Danaher and Walsh fined following death of 2,413 fish

On 27 December 2018, a sewer owned by Anglian Water collapsed in Stanground, Peterborough.

The water company employed Danaher and Walsh to come in and fix the problem temporarily.

Danaher and Walsh set up an over-pumping system to pump the sewage back into the drainage system. But it became blocked with “rag” items that shouldn’t be flushed, like baby wipes. A few days later, it failed leading to sewage ending up in Stanground Lode.

Neither company reported the incident to the Environment Agency but a concerned member of the public called the agency’s incident hotline.

Environment Agency investigators found that the watercourse had been polluted for 1.6 kilometres and that at least 2,413 fish died.

Among the species killed by the sewage were roach, bream, pike and European eel.

It is believed that untreated sewage could have been discharging into the river for up to 10 hours. Levels of ammonia monitored downstream from the discharge were found to be 200 times higher than average water quality standards.

In mitigation, Danaher and Walsh said it would have been unable to predict how much rag would be flushed in this time. It said that it had never come across a blockage like that seen at Stanground in 30 years of operating.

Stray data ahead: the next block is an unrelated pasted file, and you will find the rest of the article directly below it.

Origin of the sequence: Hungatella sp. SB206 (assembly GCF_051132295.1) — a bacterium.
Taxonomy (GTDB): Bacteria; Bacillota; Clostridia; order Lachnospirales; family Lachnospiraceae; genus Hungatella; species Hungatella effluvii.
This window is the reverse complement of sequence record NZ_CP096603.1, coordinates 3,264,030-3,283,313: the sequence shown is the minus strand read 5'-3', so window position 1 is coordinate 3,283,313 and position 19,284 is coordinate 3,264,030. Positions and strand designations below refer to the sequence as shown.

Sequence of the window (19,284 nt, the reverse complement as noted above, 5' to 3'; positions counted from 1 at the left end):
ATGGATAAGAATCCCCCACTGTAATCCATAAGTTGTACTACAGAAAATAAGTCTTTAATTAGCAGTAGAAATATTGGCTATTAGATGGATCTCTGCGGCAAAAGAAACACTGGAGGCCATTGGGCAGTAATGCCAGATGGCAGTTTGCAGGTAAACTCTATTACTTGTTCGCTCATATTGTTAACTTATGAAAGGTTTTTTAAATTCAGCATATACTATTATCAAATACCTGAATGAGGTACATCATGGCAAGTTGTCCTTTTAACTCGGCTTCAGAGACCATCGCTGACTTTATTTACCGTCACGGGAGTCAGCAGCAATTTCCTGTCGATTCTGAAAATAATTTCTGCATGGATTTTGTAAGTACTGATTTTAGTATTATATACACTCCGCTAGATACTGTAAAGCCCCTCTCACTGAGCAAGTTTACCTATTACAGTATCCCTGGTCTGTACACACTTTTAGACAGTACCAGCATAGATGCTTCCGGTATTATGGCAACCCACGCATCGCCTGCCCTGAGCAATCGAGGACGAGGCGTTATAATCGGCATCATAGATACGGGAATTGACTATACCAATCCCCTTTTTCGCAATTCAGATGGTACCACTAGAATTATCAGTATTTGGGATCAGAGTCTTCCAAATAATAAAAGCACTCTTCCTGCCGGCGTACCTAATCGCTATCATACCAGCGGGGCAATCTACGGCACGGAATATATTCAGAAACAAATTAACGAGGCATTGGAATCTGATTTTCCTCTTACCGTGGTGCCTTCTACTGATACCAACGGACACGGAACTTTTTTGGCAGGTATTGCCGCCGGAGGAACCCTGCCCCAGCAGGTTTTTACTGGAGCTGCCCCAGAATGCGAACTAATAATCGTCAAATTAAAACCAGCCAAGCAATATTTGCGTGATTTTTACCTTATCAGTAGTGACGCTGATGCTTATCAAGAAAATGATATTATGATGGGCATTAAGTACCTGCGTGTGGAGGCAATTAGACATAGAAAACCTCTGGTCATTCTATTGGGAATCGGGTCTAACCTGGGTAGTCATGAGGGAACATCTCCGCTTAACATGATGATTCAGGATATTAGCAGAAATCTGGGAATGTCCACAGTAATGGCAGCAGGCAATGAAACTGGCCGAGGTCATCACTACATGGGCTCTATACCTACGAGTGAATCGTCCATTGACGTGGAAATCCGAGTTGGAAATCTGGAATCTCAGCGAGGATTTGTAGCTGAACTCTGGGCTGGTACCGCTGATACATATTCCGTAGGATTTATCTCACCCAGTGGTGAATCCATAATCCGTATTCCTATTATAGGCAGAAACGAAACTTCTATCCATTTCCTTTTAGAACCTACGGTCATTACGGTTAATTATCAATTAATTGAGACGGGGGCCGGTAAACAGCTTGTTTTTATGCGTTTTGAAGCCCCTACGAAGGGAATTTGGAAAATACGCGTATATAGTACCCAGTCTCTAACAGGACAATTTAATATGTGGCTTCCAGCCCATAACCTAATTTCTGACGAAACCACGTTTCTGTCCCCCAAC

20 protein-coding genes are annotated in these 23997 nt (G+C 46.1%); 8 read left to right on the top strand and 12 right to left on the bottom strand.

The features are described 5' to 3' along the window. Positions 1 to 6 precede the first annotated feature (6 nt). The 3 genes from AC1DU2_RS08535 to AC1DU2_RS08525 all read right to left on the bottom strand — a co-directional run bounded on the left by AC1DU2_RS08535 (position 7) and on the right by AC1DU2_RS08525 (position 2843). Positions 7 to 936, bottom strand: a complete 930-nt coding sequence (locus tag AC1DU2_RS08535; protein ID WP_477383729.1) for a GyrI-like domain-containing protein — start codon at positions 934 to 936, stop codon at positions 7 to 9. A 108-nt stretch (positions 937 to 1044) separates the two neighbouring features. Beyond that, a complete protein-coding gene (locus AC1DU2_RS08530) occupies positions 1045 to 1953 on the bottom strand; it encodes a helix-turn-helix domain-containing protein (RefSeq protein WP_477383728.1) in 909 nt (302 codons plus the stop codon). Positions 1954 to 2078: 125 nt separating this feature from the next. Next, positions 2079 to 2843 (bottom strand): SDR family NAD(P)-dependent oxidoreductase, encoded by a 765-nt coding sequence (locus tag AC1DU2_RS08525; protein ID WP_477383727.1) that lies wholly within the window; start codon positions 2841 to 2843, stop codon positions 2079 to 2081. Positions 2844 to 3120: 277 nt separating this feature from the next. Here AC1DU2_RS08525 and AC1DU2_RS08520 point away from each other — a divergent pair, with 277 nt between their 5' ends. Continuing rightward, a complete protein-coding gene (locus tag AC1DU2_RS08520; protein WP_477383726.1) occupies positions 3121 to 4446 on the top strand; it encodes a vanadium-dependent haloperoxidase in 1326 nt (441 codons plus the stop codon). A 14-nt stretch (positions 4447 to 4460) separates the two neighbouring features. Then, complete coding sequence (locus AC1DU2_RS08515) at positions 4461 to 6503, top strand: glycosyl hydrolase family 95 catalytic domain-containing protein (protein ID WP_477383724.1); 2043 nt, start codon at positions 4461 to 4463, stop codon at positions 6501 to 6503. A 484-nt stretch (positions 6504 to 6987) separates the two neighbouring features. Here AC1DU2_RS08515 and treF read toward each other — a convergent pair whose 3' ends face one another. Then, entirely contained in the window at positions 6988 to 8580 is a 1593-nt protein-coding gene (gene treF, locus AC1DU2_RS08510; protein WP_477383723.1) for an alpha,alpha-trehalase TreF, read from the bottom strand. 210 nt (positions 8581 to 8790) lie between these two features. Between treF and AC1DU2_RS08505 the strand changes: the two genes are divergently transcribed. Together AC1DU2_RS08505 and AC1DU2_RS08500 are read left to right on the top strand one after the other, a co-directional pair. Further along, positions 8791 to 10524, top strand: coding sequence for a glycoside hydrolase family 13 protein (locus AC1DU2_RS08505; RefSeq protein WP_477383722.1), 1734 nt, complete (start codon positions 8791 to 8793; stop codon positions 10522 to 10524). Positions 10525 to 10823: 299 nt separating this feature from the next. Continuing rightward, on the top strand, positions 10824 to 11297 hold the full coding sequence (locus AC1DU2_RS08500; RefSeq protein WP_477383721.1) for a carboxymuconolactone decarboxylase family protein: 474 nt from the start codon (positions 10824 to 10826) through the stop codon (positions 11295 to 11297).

Both companies appeared at Peterborough magistrates’ court where they both pleaded guilty.

They were charged with causing an illegal sewage discharge between 5 January and 8 January 2019 which polluted Stanground Lode contrary to environmental regulations.

The judge deemed there was a low level of culpability from both defendants. Anglian Water was fined £50,000 and told to pay £24,387.58 in costs. Danaher and Walsh was fined £10,000 and told to pay £5,000 in costs.

Yvonne Daly, an environment manager at the Environment Agency in Cambridgeshire, said: “We are disappointed with the fine issued in this case and would like to see higher penalties to really deter polluters from future offences.

“Both companies in this case failed in their environmental duties, leaving to a devastating impact on the local biodiversity. Moreover, they failed to notify the Environment Agency when something had gone wrong.”

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